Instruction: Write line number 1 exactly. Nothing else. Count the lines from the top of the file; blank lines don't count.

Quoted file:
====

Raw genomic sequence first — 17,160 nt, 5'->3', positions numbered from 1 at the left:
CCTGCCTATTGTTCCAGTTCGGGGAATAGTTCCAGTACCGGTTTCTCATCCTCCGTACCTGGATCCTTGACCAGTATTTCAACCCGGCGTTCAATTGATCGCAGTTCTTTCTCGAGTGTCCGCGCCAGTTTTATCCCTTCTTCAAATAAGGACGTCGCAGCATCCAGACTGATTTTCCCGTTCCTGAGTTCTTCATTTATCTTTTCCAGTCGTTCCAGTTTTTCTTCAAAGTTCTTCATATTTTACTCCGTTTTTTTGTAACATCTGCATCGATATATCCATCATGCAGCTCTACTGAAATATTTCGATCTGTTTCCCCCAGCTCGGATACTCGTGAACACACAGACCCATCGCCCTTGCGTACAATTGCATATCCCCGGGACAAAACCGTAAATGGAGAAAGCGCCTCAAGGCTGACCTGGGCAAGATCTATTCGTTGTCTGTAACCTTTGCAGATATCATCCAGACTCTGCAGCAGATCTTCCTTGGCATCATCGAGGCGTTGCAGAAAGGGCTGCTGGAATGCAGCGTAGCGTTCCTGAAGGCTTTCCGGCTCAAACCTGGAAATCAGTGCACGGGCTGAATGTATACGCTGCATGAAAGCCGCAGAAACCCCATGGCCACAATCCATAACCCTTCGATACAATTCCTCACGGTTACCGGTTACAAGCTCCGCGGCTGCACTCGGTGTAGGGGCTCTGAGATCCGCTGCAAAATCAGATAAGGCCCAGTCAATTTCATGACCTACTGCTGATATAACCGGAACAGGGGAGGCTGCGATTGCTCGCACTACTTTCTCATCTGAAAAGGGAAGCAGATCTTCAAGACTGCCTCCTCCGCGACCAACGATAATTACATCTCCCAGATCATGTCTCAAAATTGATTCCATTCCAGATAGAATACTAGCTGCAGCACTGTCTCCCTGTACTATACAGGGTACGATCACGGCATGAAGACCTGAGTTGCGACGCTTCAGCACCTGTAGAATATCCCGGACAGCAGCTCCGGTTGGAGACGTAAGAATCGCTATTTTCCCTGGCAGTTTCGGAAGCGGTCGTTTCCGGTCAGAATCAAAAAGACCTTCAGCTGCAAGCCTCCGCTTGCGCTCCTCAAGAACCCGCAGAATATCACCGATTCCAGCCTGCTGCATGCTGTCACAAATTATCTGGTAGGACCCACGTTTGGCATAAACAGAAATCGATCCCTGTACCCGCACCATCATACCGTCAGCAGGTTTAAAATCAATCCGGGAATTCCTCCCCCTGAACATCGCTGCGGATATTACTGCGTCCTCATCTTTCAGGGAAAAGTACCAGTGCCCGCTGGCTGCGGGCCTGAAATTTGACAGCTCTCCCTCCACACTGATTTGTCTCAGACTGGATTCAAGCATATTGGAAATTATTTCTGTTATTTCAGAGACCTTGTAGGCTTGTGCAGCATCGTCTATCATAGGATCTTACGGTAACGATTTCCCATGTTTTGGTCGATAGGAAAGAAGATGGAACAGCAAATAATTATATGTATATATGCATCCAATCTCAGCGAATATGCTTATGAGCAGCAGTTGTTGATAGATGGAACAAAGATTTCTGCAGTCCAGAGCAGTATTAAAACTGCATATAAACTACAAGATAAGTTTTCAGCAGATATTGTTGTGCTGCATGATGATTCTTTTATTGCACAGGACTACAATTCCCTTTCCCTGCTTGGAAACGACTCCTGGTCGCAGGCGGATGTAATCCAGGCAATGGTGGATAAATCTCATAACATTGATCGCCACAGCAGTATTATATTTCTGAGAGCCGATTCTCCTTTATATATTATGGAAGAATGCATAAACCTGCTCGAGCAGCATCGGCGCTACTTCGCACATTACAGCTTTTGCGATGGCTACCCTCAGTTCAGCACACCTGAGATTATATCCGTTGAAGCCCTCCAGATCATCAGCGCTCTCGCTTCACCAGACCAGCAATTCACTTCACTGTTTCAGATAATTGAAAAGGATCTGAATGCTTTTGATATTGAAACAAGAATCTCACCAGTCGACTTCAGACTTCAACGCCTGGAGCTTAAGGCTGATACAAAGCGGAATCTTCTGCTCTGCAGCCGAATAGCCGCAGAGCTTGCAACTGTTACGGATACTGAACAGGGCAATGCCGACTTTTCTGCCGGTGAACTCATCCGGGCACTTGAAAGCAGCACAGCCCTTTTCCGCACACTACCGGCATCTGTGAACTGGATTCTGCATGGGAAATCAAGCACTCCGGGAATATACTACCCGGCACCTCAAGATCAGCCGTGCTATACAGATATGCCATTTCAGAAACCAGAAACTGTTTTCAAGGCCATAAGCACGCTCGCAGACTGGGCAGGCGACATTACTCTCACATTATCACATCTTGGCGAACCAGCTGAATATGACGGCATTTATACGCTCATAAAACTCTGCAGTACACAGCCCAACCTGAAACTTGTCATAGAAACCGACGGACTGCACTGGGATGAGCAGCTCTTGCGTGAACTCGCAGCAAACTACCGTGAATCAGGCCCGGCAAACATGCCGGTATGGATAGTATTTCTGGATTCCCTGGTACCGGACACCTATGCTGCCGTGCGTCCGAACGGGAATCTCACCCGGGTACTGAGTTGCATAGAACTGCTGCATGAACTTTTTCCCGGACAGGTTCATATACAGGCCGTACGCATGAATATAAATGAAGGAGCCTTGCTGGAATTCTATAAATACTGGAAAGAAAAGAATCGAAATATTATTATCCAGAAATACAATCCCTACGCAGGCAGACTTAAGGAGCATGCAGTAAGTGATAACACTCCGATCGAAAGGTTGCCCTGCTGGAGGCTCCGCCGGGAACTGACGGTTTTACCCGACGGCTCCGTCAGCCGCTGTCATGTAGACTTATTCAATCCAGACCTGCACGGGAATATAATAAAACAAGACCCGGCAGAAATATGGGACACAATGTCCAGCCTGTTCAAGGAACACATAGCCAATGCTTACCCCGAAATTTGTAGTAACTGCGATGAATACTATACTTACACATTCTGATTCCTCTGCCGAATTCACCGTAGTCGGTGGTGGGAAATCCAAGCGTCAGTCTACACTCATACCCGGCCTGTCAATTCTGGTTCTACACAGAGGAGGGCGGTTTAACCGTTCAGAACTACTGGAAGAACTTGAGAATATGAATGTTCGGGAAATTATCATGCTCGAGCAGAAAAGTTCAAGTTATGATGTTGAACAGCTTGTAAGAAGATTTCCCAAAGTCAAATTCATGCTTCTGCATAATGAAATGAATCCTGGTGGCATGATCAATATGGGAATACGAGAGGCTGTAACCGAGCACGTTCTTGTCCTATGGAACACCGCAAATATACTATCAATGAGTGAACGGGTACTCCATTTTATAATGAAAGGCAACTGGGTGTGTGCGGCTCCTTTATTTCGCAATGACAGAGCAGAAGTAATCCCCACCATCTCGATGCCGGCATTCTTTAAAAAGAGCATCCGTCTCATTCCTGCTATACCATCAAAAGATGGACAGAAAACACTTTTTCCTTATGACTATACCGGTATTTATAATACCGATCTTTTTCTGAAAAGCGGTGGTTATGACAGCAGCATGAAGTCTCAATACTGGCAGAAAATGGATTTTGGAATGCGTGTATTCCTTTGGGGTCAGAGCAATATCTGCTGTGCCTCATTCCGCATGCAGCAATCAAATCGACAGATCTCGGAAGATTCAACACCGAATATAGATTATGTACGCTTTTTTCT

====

Raw genomic sequence first — 17,160 nt, 5'->3', positions numbered from 1 at the left: